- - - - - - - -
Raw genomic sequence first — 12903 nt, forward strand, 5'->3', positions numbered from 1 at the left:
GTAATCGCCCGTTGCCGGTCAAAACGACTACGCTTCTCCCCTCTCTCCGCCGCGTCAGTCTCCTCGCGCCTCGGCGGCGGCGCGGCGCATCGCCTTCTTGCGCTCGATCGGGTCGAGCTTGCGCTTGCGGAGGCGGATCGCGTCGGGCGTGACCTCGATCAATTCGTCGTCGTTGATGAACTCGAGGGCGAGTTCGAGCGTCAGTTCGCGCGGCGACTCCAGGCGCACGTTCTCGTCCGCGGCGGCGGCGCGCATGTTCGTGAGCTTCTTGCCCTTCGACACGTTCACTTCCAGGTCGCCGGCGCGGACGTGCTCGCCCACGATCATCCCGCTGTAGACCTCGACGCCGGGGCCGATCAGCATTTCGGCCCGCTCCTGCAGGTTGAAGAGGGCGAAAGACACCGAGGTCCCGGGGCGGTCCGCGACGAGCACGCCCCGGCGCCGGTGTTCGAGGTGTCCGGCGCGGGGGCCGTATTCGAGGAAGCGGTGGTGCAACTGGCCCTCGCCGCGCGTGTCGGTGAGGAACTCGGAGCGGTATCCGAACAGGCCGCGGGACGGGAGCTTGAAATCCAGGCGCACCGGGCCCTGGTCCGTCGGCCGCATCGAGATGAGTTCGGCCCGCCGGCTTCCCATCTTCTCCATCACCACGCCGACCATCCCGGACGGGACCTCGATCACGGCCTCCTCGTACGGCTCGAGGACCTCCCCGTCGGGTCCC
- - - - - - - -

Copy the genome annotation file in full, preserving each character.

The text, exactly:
Raw genomic sequence first — 12903 nt, forward strand, 5'->3', positions numbered from 1 at the left:
GTAATCGCCCGTTGCCGGTCAAAACGACTACGCTTCTCCCCTCTCTCCGCCGCGTCAGTCTCCTCGCGCCTCGGCGGCGGCGCGGCGCATCGCCTTCTTGCGCTCGATCGGGTCGAGCTTGCGCTTGCGGAGGCGGATCGCGTCGGGCGTGACCTCGATCAATTCGTCGTCGTTGATGAACTCGAGGGCGAGTTCGAGCGTCAGTTCGCGCGGCGACTCCAGGCGCACGTTCTCGTCCGCGGCGGCGGCGCGCATGTTCGTGAGCTTCTTGCCCTTCGACACGTTCACTTCCAGGTCGCCGGCGCGGACGTGCTCGCCCACGATCATCCCGCTGTAGACCTCGACGCCGGGGCCGATCAGCATTTCGGCCCGCTCCTGCAGGTTGAAGAGGGCGAAAGACACCGAGGTCCCGGGGCGGTCCGCGACGAGCACGCCCCGGCGCCGGTGTTCGAGGTGTCCGGCGCGGGGGCCGTATTCGAGGAAGCGGTGGTGCAACTGGCCCTCGCCGCGCGTGTCGGTGAGGAACTCGGAGCGGTATCCGAACAGGCCGCGGGACGGGAGCTTGAAATCCAGGCGCACCGGGCCCTGGTCCGTCGGCCGCATCGAGATGAGTTCGGCCCGCCGGCTTCCCATCTTCTCCATCACCACGCCGACCATCCCGGACGGGACCTCGATCACGGCCTCCTCGTACGGCTCGAGGACCTCCCCGTCGGGTCCC